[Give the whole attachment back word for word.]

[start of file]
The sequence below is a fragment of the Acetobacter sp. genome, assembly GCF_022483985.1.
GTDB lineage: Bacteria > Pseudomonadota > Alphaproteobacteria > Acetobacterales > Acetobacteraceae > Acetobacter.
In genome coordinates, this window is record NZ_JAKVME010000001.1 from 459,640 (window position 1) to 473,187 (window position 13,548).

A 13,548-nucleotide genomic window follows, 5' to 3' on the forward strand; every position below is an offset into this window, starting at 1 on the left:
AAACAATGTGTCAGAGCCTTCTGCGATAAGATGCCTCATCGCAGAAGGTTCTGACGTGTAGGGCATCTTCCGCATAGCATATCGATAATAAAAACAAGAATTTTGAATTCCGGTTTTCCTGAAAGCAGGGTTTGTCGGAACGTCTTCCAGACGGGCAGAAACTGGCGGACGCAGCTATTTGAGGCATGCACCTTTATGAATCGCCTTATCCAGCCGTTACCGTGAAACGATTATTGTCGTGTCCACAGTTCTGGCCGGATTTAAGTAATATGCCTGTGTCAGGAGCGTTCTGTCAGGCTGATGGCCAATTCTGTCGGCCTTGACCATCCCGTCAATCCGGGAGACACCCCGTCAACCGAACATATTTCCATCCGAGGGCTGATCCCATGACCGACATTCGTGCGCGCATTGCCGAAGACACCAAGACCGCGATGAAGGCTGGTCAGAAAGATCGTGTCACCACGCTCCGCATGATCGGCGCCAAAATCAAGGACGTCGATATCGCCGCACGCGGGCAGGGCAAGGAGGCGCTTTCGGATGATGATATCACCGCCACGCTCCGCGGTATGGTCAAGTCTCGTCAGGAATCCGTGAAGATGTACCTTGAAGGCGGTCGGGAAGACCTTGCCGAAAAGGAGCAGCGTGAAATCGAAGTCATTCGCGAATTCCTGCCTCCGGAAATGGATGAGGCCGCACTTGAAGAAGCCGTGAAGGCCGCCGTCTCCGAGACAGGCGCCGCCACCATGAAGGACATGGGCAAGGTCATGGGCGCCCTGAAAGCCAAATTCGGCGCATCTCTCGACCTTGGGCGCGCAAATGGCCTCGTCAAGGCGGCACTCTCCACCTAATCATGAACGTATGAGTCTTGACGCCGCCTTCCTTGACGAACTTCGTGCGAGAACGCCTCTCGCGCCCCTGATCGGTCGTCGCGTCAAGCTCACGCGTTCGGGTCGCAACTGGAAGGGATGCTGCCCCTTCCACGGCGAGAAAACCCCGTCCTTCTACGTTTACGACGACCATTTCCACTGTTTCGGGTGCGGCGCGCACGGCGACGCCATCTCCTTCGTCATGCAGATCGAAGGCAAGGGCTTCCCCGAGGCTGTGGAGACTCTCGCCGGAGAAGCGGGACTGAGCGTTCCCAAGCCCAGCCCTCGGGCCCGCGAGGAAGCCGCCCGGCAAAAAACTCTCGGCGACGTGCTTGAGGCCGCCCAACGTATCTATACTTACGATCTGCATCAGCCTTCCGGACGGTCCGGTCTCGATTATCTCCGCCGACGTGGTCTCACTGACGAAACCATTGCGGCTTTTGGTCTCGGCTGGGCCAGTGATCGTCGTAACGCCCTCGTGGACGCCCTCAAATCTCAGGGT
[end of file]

The sequence below is a fragment of the Acetobacter sp. genome, assembly GCF_022483985.1.
GTDB lineage: Bacteria > Pseudomonadota > Alphaproteobacteria > Acetobacterales > Acetobacteraceae > Acetobacter.
In genome coordinates, this window is record NZ_JAKVME010000001.1 from 459,640 (window position 1) to 473,187 (window position 13,548).

A 13,548-nucleotide genomic window follows, 5' to 3' on the forward strand; every position below is an offset into this window, starting at 1 on the left:
AAACAATGTGTCAGAGCCTTCTGCGATAAGATGCCTCATCGCAGAAGGTTCTGACGTGTAGGGCATCTTCCGCATAGCATATCGATAATAAAAACAAGAATTTTGAATTCCGGTTTTCCTGAAAGCAGGGTTTGTCGGAACGTCTTCCAGACGGGCAGAAACTGGCGGACGCAGCTATTTGAGGCATGCACCTTTATGAATCGCCTTATCCAGCCGTTACCGTGAAACGATTATTGTCGTGTCCACAGTTCTGGCCGGATTTAAGTAATATGCCTGTGTCAGGAGCGTTCTGTCAGGCTGATGGCCAATTCTGTCGGCCTTGACCATCCCGTCAATCCGGGAGACACCCCGTCAACCGAACATATTTCCATCCGAGGGCTGATCCCATGACCGACATTCGTGCGCGCATTGCCGAAGACACCAAGACCGCGATGAAGGCTGGTCAGAAAGATCGTGTCACCACGCTCCGCATGATCGGCGCCAAAATCAAGGACGTCGATATCGCCGCACGCGGGCAGGGCAAGGAGGCGCTTTCGGATGATGATATCACCGCCACGCTCCGCGGTATGGTCAAGTCTCGTCAGGAATCCGTGAAGATGTACCTTGAAGGCGGTCGGGAAGACCTTGCCGAAAAGGAGCAGCGTGAAATCGAAGTCATTCGCGAATTCCTGCCTCCGGAAATGGATGAGGCCGCACTTGAAGAAGCCGTGAAGGCCGCCGTCTCCGAGACAGGCGCCGCCACCATGAAGGACATGGGCAAGGTCATGGGCGCCCTGAAAGCCAAATTCGGCGCATCTCTCGACCTTGGGCGCGCAAATGGCCTCGTCAAGGCGGCACTCTCCACCTAATCATGAACGTATGAGTCTTGACGCCGCCTTCCTTGACGAACTTCGTGCGAGAACGCCTCTCGCGCCCCTGATCGGTCGTCGCGTCAAGCTCACGCGTTCGGGTCGCAACTGGAAGGGATGCTGCCCCTTCCACGGCGAGAAAACCCCGTCCTTCTACGTTTACGACGACCATTTCCACTGTTTCGGGTGCGGCGCGCACGGCGACGCCATCTCCTTCGTCATGCAGATCGAAGGCAAGGGCTTCCCCGAGGCTGTGGAGACTCTCGCCGGAGAAGCGGGACTGAGCGTTCCCAAGCCCAGCCCTCGGGCCCGCGAGGAAGCCGCCCGGCAAAAAACTCTCGGCGACGTGCTTGAGGCCGCCCAACGTATCTATACTTACGATCTGCATCAGCCTTCCGGACGGTCCGGTCTCGATTATCTCCGCCGACGTGGTCTCACTGACGAAACCATTGCGGCTTTTGGTCTCGGCTGGGCCAGTGATCGTCGTAACGCCCTCGTGGACGCCCTCAAATCTCAGGGT